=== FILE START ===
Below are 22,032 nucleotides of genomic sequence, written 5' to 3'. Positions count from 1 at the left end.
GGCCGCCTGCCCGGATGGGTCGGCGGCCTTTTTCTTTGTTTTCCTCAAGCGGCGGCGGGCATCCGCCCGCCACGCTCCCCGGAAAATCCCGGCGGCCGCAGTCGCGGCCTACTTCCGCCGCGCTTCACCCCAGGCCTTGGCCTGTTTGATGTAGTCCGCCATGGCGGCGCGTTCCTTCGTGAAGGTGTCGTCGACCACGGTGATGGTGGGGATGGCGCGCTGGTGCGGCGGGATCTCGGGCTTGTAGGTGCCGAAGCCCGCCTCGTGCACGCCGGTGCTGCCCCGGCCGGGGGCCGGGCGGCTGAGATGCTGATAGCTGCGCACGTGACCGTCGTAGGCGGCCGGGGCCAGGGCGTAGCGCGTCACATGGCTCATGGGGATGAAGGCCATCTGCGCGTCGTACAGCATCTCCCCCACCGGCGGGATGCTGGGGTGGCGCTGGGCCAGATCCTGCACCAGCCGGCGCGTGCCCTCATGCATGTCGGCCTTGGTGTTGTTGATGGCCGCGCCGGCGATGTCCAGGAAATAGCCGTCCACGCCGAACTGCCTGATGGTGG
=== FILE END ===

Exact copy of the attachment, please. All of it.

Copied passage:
Below are 22,032 nucleotides of genomic sequence, written 5' to 3'. Positions count from 1 at the left end.
GGCCGCCTGCCCGGATGGGTCGGCGGCCTTTTTCTTTGTTTTCCTCAAGCGGCGGCGGGCATCCGCCCGCCACGCTCCCCGGAAAATCCCGGCGGCCGCAGTCGCGGCCTACTTCCGCCGCGCTTCACCCCAGGCCTTGGCCTGTTTGATGTAGTCCGCCATGGCGGCGCGTTCCTTCGTGAAGGTGTCGTCGACCACGGTGATGGTGGGGATGGCGCGCTGGTGCGGCGGGATCTCGGGCTTGTAGGTGCCGAAGCCCGCCTCGTGCACGCCGGTGCTGCCCCGGCCGGGGGCCGGGCGGCTGAGATGCTGATAGCTGCGCACGTGACCGTCGTAGGCGGCCGGGGCCAGGGCGTAGCGCGTCACATGGCTCATGGGGATGAAGGCCATCTGCGCGTCGTACAGCATCTCCCCCACCGGCGGGATGCTGGGGTGGCGCTGGGCCAGATCCTGCACCAGCCGGCGCGTGCCCTCATGCATGTCGGCCTTGGTGTTGTTGATGGCCGCGCCGGCGATGTCCAGGAAATAGCCGTCCACGCCGAACTGCCTGATGGTGG